Golden Mummies Family Day
Welcome to Golden Mummies Family Day at the North Carolina Museum of Art! We are excited for you to be inspired by the exhibition Golden Mummies of Egypt, on view until July 11. Enjoy in-person activities at the Museum and scroll down to discover virtual activities for the whole family.
• Free admission to Golden Mummies of Egypt. Walk-up tickets only, available at Tickets and Membership (East Building). Capacity is limited.
• Golden Mummies Scavenger Hunt. Available in English and Spanish.
• NCMA To Go Kits: Masked Portraits and Papyrus. First come, first served until kits run out (Museum Plaza). Instructions available in English and Spanish.
• Egyptian-edition Museum Jukebox, Museum Park Theater, 11 am–1 pm. Find the songs in our special Golden Mummies-inspired playlist on Spotify.
• Picnic in the Museum Park from our Golden Mummies Exhibition Café. Only on May 22, receive a free chocolate chip cookie with the purchase of an entrée while supplies last. Order online here and use code COOKIE at checkout or request your free cookie at checkout when visiting the Exhibition Café (East Building) or Sip (West Building).
Gilded mummies, hybrid gods, and mummy masks are just a few of the objects you’ll encounter in the exhibition Golden Mummies of Egypt. Learn and play from home by following along with videos, art-making activities, and more, all for families!
Who Are the Golden Mummies?
At first glance some of the mummies on display in this exhibition might look different from others you’ve seen or read about. The eight mummies you’ll discover come from a period in history when Egypt was under Greek and Roman rule (circa 300 B.C.E.–200 C.E.). Although Egypt was governed by foreigners, mummification continued and new styles of mummy decoration—including painted mummy portraits—came into fashion. Watch this video with Curator of Ancient Art Caroline Rocheleau to learn more!
Create on Your Own: Masked Portraits
Left to right: Egyptian, possibly from Hawara, Portrait of a woman, circa 138–160 C.E., wood, Manchester Museum, © 2020 Manchester Museum / Michael Pollard Photographer; Egyptian, from Hawara, Mummy mask, 332–30 B.C.E., plaster and linen, Manchester Museum, © 2020 Manchester Museum / Michael Pollard Photographer; Egyptian, from Hawara, Portrait of a bearded man, circa 185–195 C.E., wood, Manchester Museum, © 2020 Manchester Museum / Michael Pollard Photographer
Take inspiration from painted mummy portraits to create your own layered work of art! Follow along with this hands-on activity from artist Sarah Whitney to create a portrait that’s both divine and mysterious. Find step-by-step instructions here.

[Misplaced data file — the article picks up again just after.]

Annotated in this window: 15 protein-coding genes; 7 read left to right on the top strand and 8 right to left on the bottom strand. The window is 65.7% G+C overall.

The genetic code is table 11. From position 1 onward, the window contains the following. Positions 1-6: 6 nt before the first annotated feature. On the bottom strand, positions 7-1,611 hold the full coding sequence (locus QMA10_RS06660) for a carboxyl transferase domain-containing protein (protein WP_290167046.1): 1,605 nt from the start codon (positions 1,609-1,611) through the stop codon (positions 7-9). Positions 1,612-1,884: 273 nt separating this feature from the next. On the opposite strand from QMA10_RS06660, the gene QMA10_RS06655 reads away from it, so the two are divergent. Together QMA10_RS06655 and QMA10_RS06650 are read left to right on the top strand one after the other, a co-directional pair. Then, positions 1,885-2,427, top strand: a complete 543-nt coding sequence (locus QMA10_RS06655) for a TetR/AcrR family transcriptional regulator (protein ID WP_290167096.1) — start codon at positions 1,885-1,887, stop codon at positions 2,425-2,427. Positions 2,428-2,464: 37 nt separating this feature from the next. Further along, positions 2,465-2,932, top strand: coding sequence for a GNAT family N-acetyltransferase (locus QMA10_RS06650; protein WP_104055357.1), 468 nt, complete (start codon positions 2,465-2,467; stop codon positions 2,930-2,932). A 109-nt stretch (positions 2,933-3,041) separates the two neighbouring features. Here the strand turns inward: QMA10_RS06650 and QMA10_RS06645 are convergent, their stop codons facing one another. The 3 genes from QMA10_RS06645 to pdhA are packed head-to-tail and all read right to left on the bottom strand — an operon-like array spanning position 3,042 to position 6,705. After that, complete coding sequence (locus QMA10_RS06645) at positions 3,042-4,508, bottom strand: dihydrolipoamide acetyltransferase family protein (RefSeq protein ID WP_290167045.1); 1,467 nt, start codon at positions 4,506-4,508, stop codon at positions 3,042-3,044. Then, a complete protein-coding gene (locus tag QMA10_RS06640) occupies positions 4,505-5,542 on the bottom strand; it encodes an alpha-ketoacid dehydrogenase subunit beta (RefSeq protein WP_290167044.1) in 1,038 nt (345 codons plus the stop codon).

Daily Life in Greco-Roman Egypt
There are also objects from everyday life in Greco-Roman Egypt, such as wooden toys and delicate glass vessels, on display in Golden Mummies of Egypt. Many of these objects were discovered buried with the dead and give ideas about what Egyptians thought reflected wealth or status or would be useful once they reached the afterlife. Look around the space you’re in. What objects do you see? What objects might you preserve for future generations to best tell the story of our time?
Create on Your Own: Papyrus
Left: Greek papyrus with text of a will, H. 21.6 cm, from Oxyrhynchus, acc. no. 7225, © Manchester Museum, University of Manchester / Julia Thorne, Tetisheri; right: image of handmade papyrus
One of the ways we know about cultural values from this time is from writings left behind. Wealthy members of Egyptian society were able to read and write, and many texts that describe aspects of daily life are preserved on papyrus, a type of paper made from reedy plants. Create a version of papyrus from everyday materials in this activity from NCMA intern Kate Poweska. Find the step-by-step instructions here.
Dance Like an Egyptian
Does art make you want to move your body? Then you might enjoy a special dance performance inspired by Golden Mummies of Egypt! This event, “An Homage to Ancient Egypt,” took place at the Museum on April 25, 2021. It featured six dance students from the UNC Charlotte and was choreographed by professor Delia Neil.
What movements most reminded you of a mummy? If you could add a movement to this performance, what would it look like? Try it now!
Play and Learn
Can you test your skills of discovery? Become a digital archaeologist to complete this puzzle of a special mummy portrait from the exhibition.
Learn more about Egypt with these book recommendations for young readers.
• How the Sphinx Got to the Museum, written and illustrated by Jessie Hartland (Grades 1–3)
Just how did the mummies arrive at the NCMA? Explore a similar journey of the sphinx of pharaoh Hatshepsut from its creation in ancient Egypt to its display at the Metropolitan Museum of Art in New York City.
• Temple Cat by Andrew Clements (Grades K–3)
In ancient Egypt a worshipped cat grows tired of daily life and wanders out of the temple walls to find true companionship. Watch this read-along video to find out what he encounters!
• Seeker of Knowledge: The Man Who Deciphered Egyptian Hieroglyphics by James Rumford (Grades 2–5)
Jean-François Champollion’s dream to translate Egyptian hieroglyphs started when he was eleven years old in 1802. During the next 20 years, he traveled far to uncover the key to the writing system and with it the secrets of the past. Listen and read along with this video.
• Gods and Goddesses of Ancient Egypt: Egyptian Mythology for Kids by Morgan E. Moroney (Grades 2–5)
Learn how beliefs and rituals like pyramid building and the mummification process were integrated into Egyptian culture. Explore the legendary lives of gods and goddesses and their importance in ancient society.
Thank you for joining us for Mummies Family Day! Tell us what you think about our virtual resources by completing this survey.
Learn more about other upcoming events for families!